The Real Nature of Totalitarianism

Discussion in 'Politics' started by ihopehefails, Dec 15, 2009.

  1. ihopehefails

    ihopehefails BANNED

    Oct 3, 2009
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    In the book, 1984, the main character spends his entire existence avoiding big brother and his henchmen as he struggles to hide his actions as well as his most inner thoughts from them. Eventually he is caught, tortured, and succumbs to big brother's "hug" but like any good story there is always a motive behind the bad guys that makes them seem even more dastardly like wanting to sell homeless children to an international gang of child molesters. That kind motive makes the reader feel for the protagonist and his motives against the bad guys because who would not like to see someone bring such people to justice.

    What was the motive behind big brother's henchmen that made them so evil. It was not revealed until the end when they tortured the protagonist into loving big brother and sacrificing all other relationships, including his girlfriends, for that love. What is even more astounding is that the villains made him love big brother when they themselves knew that he did not exist. Even in the end when big brother was not real the protagonist saw him and felt his loving embraced as he faced his final moments in an almost similar way people experience a near death experience of seeing their religion's deity greeting them or people that they were close to such as a deceased grandmother. Perhaps these images of caring sooth our fears just before our brains flicker for one last time and we face the eternal darkness.

    What was the motive behind the bad guys in 1984 that made them do so many controlling things to their society and turn it into a totalitarian society and what did big brother symbolize to the masses. Big brother was a symbol of the state since his voice and image was everywhere where the government was and actually became the state itself. Big brother was an average person. He was not extraordinary in the sense of being a being with supernatural powers but projected an absolute power to the people that conveyed that that power or the power of the state can do anything. Even stir their own hearts to impulses that it wanted the people to have.

    Since big brother was over them and one of them at the same time he represented a kind of community that resembled a father's stereotypical role in a family. The role included breadwinner and raw authority when any of the children got out of line. He held the family together through force and love at the same time that inspires fear and adoration in the children.

    While this can be dismissed as made up fiction of a non-existent society the motives of the writer can not be dismissed. The writer wanted to show what a totalitarian society would look like and picked a fictional one to demonstrate the point but look at what one totalitarian idealogy believed:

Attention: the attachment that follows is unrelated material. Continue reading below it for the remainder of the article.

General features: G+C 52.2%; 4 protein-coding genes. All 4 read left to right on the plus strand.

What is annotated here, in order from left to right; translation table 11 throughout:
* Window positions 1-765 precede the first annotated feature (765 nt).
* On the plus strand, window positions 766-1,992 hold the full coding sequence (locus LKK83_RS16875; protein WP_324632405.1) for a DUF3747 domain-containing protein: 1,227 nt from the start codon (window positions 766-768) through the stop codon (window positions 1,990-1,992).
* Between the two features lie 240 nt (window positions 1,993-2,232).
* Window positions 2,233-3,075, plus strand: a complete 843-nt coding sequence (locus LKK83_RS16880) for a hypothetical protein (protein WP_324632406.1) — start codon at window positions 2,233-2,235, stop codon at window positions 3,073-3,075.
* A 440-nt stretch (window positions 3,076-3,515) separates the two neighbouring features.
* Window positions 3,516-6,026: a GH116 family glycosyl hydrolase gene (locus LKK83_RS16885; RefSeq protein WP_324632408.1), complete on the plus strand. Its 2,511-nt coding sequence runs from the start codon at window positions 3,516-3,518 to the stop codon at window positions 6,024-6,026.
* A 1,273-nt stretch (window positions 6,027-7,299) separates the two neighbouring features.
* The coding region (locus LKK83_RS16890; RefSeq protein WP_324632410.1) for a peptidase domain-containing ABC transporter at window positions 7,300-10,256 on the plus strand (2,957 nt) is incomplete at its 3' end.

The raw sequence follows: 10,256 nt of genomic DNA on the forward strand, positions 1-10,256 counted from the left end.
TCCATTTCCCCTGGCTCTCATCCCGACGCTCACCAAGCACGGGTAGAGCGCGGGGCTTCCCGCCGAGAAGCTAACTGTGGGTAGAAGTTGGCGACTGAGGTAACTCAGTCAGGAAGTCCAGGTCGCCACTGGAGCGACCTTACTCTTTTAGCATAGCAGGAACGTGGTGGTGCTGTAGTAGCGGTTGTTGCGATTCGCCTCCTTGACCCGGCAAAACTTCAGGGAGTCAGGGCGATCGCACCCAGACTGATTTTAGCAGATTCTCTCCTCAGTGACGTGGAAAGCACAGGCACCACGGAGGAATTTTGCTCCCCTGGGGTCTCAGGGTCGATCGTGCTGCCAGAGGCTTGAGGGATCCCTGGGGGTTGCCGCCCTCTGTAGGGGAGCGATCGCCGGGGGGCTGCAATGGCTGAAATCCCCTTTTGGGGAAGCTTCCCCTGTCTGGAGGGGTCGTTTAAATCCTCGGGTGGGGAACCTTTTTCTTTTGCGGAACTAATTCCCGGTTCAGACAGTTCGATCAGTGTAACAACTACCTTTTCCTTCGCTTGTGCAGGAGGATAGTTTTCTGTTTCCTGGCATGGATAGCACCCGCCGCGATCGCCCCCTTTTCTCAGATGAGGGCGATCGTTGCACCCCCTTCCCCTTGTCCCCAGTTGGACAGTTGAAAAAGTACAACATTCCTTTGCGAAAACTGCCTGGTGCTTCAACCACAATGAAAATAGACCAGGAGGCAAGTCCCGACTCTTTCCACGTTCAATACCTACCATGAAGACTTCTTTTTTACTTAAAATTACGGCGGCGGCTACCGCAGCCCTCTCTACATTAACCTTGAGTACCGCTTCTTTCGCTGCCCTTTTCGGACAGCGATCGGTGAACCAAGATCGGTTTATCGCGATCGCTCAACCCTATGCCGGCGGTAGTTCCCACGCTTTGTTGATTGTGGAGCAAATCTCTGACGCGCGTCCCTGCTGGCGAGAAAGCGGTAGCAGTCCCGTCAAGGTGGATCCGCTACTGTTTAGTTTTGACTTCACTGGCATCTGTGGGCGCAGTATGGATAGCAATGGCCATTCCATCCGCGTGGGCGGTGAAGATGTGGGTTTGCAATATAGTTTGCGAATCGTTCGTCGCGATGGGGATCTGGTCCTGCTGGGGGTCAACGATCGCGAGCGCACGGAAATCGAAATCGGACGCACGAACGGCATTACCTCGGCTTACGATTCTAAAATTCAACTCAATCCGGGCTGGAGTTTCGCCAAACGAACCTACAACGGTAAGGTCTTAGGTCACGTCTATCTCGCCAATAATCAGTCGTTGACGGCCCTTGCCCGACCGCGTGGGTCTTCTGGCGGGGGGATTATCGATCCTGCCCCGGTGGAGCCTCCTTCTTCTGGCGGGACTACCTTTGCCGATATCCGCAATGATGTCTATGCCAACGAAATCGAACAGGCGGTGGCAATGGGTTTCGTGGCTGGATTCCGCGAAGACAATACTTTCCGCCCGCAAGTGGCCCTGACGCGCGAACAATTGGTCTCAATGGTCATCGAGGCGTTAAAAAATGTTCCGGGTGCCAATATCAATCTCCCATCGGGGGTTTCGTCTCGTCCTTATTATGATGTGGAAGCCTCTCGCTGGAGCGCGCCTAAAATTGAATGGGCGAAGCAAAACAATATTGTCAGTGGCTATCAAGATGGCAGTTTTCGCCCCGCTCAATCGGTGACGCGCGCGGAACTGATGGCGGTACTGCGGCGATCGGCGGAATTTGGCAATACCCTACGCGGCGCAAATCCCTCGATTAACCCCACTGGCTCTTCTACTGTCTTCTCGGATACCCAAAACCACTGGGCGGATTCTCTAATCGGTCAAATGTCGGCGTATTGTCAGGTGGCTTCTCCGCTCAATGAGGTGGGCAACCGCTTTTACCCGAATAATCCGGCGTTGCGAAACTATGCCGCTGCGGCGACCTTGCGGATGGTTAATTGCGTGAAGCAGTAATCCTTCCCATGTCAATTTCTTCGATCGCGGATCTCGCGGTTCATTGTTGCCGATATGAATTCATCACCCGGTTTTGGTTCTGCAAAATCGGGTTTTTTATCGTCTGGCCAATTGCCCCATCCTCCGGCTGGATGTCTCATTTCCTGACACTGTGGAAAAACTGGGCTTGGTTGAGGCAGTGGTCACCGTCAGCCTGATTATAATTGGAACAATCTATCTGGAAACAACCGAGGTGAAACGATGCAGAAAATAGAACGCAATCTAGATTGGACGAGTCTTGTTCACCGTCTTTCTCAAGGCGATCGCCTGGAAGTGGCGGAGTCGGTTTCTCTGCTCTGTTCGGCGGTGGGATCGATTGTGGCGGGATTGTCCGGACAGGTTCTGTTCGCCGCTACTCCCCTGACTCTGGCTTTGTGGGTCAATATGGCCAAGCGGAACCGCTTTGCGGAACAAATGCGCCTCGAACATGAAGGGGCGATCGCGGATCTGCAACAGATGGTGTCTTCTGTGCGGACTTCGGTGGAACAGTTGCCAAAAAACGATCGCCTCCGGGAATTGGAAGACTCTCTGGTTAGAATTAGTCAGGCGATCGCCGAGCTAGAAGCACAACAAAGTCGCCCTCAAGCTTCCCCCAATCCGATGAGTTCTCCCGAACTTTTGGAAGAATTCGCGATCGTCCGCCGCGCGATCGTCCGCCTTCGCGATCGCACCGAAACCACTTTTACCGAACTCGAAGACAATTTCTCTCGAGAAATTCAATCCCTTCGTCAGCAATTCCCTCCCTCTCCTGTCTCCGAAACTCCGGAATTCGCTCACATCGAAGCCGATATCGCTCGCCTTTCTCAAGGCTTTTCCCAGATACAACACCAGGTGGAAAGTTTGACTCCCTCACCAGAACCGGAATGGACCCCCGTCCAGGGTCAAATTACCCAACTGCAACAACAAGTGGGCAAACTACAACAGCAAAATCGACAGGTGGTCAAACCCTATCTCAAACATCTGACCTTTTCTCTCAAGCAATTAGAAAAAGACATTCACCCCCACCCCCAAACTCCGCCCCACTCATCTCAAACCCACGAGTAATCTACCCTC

This sense of family being extended outside of one's own immediate interest to the nation through the mechanism of the state is setting up society to be run like a close knit family where the government is the father that is both powerful and caring and inspires fear and adoration amung it citizens. It creates a kind of closeness among the citizens that resembles a family unit that other societies could not achieve. The long awaited goal of brotherhood among men was the goal behind all totalitarians where the connective force was the politics (or idea) of the state.

    The trade off behind such an idea was the dictatorship that was created as the masses loved there real life big brother and their fellow citizens as if they were a part of a national family. This was why fascism was characterized as hyper-patriotism because any member of a national family would love their national community as if it was their own family.

    This could explain why, in so many totalitarian societies, real or imagined, why the masses always had to be in communities and never apart from each other because the goal of these societies was to create a single community of the nation that superceded all other separate communities within the nation.

    It may be difficult to see this in our modern world since we have associated totalitarianism with NAZIism so we may not see it happening in our own nations since there is no concentration camps but one must remember that Mussilini did not commit genocide and neither did Franco yet they are considered "fascist" by most historians so fascism is not about control as it is about the creation of a national community.
    Last edited: Dec 15, 2009

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